En’Core’

En’Core’

The most important CPI print in recent memory (according to the hype machine) didn’t disappoint. Or at least not if you were in the camp expecting another hot print.

On the heels of April’s “shocker,” the headline gauge rose 0.6% MoM, more than the 0.5% economists expected.

The YoY print was 5%, also hotter than anticipated (figure below) and the highest since a 5.4% read in August of 2008.

Core came in hot as well, printing 3.8% YoY, against expectations for a more benign 3.5% rise.

The index for used cars and trucks jumped 7.3% in May, accounting for around a third of the seasonally adjusted all-items increase. The food index rose 0.4%, on par with April’s increase. The energy index jumped almost 29% YoY.

The 3.8% YoY rise on the core gauge is the hottest since June 1992 (figure below).

While these figures are, of course, distorted, it’s worth noting that this marks the second consecutive outlier. The figure (above) also shows you the monthly change in the YoY print. April’s move was a 10-sigma event. May’s move was massive too. They’re highlighted in purple.

“We’re still comparing price levels in a vibrant re-opening economy with those from 12 months ago when the US was still largely in lockdown and many corporates were slashing prices to desperately generate cash flow,” ING’s James Knightley said, noting that although “the annual rates should start edging lower as we move through Q3… we are not as optimistic as the Fed in thinking this is purely ‘transitory.'”

The MoM surge in core is also concerning, explanations aside. 0.7% is quite the encore from April’s 0.9% leap (figure below).

Anyone under 35 has never witnessed anything close to these prints. Outside of the pandemic and post-pandemic context, the last time monthly core CPI was anywhere near these levels was in the early 80s.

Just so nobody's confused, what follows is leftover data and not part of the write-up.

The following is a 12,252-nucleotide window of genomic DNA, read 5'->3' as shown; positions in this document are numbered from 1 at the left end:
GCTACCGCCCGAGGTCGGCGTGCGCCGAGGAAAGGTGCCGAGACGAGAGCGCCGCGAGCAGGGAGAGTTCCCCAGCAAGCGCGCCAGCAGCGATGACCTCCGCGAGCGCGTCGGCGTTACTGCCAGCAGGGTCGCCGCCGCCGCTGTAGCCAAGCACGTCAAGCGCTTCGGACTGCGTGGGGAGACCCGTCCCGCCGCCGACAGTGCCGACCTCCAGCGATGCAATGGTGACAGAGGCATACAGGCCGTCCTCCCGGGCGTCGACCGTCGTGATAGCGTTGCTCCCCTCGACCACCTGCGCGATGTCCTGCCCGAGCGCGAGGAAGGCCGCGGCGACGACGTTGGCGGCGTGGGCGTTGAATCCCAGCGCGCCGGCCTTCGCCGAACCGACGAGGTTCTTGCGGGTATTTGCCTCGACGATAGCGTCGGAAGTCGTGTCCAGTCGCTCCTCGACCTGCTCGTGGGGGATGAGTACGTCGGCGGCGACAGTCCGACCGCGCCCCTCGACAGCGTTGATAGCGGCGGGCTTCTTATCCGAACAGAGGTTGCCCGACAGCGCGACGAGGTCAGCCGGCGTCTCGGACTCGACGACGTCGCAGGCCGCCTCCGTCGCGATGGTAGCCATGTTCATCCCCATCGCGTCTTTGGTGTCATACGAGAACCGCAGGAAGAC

“Many of the same indexes continued to increase, including used cars and trucks, household furnishings and operations, new vehicles, airline fares, and apparel,” the government said. Transportation services costs were up pretty sharply for a second month, while apparel prices rose 1.2% from April. Owners’ equivalent rent rose 0.3% following a 0.2% the previous month. The figure (below) is still worth consideration.

May was “yet another month about the resale of used autos [as] supply chain and chip issues persist,” BMO’s US rates ream remarked, adding that the core-CPI three-month annualized rate is now 8.3% versus 5.6% in April.

“Will this figure change anyone’s mind? Probably not,” Bloomberg’s Cameron Crise wrote, noting that “‘Team Transitory’ can still dismiss the numbers as the residue of bottlenecks and supply shocks.” Apparently, so-called “reopening categories” were responsible for 52% of May’s CPI.

Just ahead of the data, Nomura’s Charlie McElligott wrote that “a second consecutive strong CPI print is capable of waking the reflation ‘animal spirits’ back up after the recent NFP disappointments were interpreted as a resumption of vol-killing ‘Goldilocks 2.0’ macro environment which justifies a dovish Fed.”

You can draw your own conclusions. As one former president was fond of putting it, “We’ll see what happens.”


 

7 thoughts on “En’Core’

  1. A 20+% MoM decline in rate of core inflation (from 0.9% to 0.7% ). YoY comps are likely to be down 20% in July and another 15% or so in August. If it comes to pass, four consecutive months of declines in rate of growth would suggest a transitory phenomenon.

  2. Toward the beginning of covid, rental car agencies offloaded their autos because they were sitting idle and would not be maintained.
    Now, rental car agencies do not have enough rental cars. Renting a car online and pre-paying does not guarantee a car will be waiting for you. If you are lucky enough to get a rental car, you will notice the car is new with very low mileage.
    Once the inventory needs of the rental car agencies are met, I expect pricing of new cars to cool.

  3. There will be no clean economic reads until this fall- that is both on the up and the downside. A number of factors will drop out by then. Thinking you will see a more clean read with releases put out in November for October. Until then, take what you see with a large grain of salt- both on the up and the downside. Even virus reads may be biased low because of the weather in the Northern Hemisphere. Next year will be very interesting….

    1. There’s nothing to disagree with. Here’s the problem: You’re conflating a MoM print (7.3%) with a YoY print. The government’s YoY print is 30%, just like your “car gurus” who, ironically considering your misguided attempt to “correct” me, actually have a lower number than the government if you want equate their “last 30 days” with a monthly government report, which you probably shouldn’t, but since we’re conflating things why not?

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